Sunday, October 21, 2018

Horror Movie Mini-Reviews: Truth or Dare (2017) and The Lodgers (2017)

On Halloween, a group eight friends venture into an abandoned house with a rumor to be haunted. Rumor has it that a game of truth or dare was played there with deaths and tragedy at its conclusion. Why not play truth or dare there just for fun? The game starts out as normal until cruel dares and brutal truths are found written on sheets of paper. If truths aren't answered or dares aren't done within a time limit, the person will die a horrific death. The game follows them even after they have left the house. If any of them wants to survive, the game has to be finished.

I watched this movie on Netflix completely thinking it was the Blumhouse film of the same name released last year. I was wrong, but I found a fun gem of a film. On the surface, Truth or Dare has a lot going against it as a made for TV movie by the SyFy Channel, populated with unknown actors. However, I found myself having a lot of fun with the film. Much of the film feels familiar, but not within the same subgenre or film. The brutal truths truly ruin lives and relationships, making them comparable to the dares. The horrific dares that increase in intensity and danger call to mind the traps in Saw and the sick game of Would You Rather. The cringeworthy gore effects are achieved with practical effects, which is part of why I had no idea it was a SyFy film, which tend to rely on CGI. The supernatural entity forcing them to continue is reminiscent of One Missed Call or The Ring. The way it communicates felt so fresh with written messages appearing first on paper and then in odd places, punctuated with some sort of supernatural movement like opening or slamming doors.

The combination of Saw or Would You Rather type grotesque tasks with a supernatural force feels fresh and fun. Some kills are broadcasted while others come out of nowhere. Heather Langenkamp makes an unexpected cameo as the only survivor of the phenomenon years ago giving wisdom to the new victims. The overall ensemble acting didn't bother me at all as it has in other SyFy features. Don't let the made for TV or SyFy label make you skip this one. I had a lot of fun with Truth or Dare, wondering at what was going to happen and cringing at the torturous dares and life ruining truths. I'm interested in seeing how the Blumhouse film of the same name and disturbingly similar concept (released a year later) matches up.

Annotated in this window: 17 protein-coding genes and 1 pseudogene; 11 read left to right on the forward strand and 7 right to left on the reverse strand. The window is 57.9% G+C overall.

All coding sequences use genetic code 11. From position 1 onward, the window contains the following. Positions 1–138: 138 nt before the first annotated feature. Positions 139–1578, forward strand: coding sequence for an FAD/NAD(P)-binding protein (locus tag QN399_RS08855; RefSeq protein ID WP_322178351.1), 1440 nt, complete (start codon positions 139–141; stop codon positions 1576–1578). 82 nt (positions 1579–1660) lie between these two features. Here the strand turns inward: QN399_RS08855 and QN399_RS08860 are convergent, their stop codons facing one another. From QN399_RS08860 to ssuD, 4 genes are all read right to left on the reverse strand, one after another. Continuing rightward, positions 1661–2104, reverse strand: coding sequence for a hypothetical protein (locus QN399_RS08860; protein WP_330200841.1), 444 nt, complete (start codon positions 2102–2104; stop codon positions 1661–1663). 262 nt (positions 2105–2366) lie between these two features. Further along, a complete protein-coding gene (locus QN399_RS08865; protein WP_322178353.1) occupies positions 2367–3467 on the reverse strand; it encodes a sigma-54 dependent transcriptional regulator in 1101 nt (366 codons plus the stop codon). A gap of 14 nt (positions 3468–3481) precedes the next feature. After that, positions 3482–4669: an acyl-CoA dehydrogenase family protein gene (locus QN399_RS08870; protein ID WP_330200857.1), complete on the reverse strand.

My rating: 4/5 fishmuffins

* The Lodgers (2017)

In 1920's rural Ireland, twins Rachel and Edward live in a decaying mansion on a sprawling estate. Unfortunately, what comes with this legacy are crushing debts and an odd set of rules set by ancestors to be followed to the letter. Edward seems content to follow in his parents and their parents and so on's footsteps, but Rachel wants something else.

The Lodgers has so much that I like: a gothic story, a decaying atmospheric mansion, creepy siblings, visually interesting water imagery, and a family curse. However, the execution leaves me cold. The characters are almost all completely awful. Edward is not only physically and emotionally abusive to Rachel, but he also forces her to do all the heavy lifting in their relationship. Since he's a complete and utter coward, she has to face and try to solve their financial woes and get everything from the town they need by herself. I started out relating to and feeling for Rachel and her interest in people and things outside of her home. However, she cruelly uses a disabled veteran for her own ends. I lost all sympathy for her and saw her as almost equal in cruelty to her brother. I didn't expect them to run away together or anything as trite as that, but he symbolized the world on the outside and all the things she's missing in her self imposed isolation.

The visual style is well done with disorienting moments of water dripping upwards and visions of drowned couples in water. I loved the creepy song that lays out their specific rules, but it could have been used more. The big revelation of the film is loudly broadcast throughout the film and a trope of gothic stories, so it didn't have the effect it should have had. When the consequences of the broken rules is revealed, it doesn't look as good as the rest of the visuals and it took me out of the film. While I love the subgenre, the small details, and the atmosphere, The Lodgers is a frustrating mess to watch. It has such good pieces, similar to films like The Innocents and Crimson Peak, but all together, it falls very short of those films.

My rating: 2.5/5 fishmuffins

Saturday, October 20, 2018

Kill Creek by Scott Thomas

The Finch House has a strange and tragic past dating back to its creation. It's stayed empty for years, owned by the city and becoming increasing overgrown. Wainwright, creator of a site that specializes in unconventional livesteamed experiences that go viral, convinces four famous horror authors to stay in the house for two days and conduct a multi-part interview for online viewers. Nothing weird happens except for some nightmares and they all return to their respective homes. Months later, all four have withdrawn from their lives, furiously writing novels that greatly resemble each other and awful visions appear if they dare to stop writing. When they hit a wall in inspiration, they band together once again to find out what's happening.